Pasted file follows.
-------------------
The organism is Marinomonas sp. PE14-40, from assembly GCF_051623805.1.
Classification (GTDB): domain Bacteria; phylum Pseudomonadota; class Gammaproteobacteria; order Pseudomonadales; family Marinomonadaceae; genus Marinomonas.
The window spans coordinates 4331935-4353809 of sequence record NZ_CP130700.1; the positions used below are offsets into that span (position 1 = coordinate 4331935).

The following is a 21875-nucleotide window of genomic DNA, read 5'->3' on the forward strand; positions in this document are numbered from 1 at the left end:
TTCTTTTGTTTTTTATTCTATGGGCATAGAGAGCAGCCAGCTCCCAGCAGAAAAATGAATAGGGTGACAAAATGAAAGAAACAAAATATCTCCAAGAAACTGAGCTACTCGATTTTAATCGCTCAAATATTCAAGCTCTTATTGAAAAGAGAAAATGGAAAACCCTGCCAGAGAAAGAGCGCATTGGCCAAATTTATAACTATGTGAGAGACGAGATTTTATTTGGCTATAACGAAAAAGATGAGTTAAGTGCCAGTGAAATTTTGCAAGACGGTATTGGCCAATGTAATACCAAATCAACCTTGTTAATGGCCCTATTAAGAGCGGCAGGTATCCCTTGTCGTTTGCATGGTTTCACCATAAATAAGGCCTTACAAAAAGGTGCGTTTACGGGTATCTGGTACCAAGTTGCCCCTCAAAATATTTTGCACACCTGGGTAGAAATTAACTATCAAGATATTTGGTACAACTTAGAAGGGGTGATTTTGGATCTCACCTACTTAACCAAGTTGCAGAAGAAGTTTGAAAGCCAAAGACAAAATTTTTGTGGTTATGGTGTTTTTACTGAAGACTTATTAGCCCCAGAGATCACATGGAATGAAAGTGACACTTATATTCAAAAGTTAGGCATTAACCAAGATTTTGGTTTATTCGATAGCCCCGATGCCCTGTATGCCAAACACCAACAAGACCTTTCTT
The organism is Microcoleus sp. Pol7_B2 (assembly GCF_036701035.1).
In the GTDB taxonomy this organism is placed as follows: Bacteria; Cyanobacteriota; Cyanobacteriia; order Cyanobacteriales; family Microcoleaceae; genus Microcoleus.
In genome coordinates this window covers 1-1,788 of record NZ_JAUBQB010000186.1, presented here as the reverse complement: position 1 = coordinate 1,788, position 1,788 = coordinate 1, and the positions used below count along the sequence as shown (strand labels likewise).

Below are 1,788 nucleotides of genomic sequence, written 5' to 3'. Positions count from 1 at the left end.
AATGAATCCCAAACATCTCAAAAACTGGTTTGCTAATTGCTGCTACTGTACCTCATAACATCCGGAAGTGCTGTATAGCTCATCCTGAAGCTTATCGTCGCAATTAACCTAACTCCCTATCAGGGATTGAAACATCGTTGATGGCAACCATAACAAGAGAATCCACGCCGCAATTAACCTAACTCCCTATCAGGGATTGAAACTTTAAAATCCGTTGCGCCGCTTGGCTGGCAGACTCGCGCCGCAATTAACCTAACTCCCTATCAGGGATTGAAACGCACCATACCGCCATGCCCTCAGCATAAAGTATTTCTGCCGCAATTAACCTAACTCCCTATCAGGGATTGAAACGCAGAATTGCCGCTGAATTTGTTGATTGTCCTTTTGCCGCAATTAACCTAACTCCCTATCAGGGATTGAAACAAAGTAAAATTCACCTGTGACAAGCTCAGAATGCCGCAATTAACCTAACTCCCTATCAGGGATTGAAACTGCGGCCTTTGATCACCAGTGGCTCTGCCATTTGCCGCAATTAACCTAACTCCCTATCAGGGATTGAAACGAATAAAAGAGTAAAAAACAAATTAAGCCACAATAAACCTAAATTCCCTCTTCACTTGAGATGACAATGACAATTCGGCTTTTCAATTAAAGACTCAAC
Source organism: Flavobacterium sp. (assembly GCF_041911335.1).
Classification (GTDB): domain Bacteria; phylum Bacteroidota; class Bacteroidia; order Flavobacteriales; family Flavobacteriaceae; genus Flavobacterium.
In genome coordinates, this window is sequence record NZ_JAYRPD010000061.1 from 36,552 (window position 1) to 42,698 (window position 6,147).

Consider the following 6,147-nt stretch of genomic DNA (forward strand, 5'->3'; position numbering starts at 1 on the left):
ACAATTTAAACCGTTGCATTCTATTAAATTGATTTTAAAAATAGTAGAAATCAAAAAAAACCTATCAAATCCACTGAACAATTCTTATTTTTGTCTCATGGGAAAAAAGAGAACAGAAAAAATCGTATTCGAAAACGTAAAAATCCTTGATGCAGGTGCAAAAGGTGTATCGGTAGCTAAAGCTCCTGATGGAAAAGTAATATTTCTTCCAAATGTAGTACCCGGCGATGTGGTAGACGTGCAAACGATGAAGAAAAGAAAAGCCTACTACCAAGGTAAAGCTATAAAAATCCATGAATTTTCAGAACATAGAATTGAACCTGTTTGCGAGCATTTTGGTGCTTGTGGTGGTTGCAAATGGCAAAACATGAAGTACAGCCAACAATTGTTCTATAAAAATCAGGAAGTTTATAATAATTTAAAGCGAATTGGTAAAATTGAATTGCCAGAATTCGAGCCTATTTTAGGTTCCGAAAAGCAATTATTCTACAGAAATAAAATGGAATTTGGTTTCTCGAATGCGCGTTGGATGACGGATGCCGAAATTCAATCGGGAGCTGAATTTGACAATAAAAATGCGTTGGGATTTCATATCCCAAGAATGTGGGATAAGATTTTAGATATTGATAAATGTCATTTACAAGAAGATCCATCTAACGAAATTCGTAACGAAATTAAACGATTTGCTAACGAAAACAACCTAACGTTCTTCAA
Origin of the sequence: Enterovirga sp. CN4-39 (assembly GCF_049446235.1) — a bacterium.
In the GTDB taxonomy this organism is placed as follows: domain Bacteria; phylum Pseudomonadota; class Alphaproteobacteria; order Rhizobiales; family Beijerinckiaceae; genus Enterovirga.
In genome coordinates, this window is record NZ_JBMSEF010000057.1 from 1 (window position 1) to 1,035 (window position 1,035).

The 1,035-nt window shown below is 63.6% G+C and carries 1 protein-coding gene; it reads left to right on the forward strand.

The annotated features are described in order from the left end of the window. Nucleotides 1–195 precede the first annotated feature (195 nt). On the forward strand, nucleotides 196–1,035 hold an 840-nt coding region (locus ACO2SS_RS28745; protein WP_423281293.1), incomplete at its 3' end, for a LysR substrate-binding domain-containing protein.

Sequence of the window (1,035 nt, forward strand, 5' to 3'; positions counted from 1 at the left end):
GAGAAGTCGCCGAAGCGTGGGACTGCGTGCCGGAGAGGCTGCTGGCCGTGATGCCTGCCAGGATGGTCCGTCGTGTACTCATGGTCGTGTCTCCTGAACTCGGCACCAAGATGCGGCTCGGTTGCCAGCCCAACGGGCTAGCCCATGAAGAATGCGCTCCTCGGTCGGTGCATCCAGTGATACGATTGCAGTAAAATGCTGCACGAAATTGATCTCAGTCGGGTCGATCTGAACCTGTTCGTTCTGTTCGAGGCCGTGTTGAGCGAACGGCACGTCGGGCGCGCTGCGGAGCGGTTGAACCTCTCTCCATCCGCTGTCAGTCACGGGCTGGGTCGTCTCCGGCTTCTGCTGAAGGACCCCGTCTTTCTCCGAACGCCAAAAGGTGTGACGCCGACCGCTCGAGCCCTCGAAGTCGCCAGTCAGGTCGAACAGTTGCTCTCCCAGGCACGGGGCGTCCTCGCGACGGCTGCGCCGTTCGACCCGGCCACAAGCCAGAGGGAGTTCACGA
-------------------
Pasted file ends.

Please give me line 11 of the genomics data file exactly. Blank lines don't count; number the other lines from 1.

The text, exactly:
Source organism: Flavobacterium sp. (assembly GCF_041911335.1).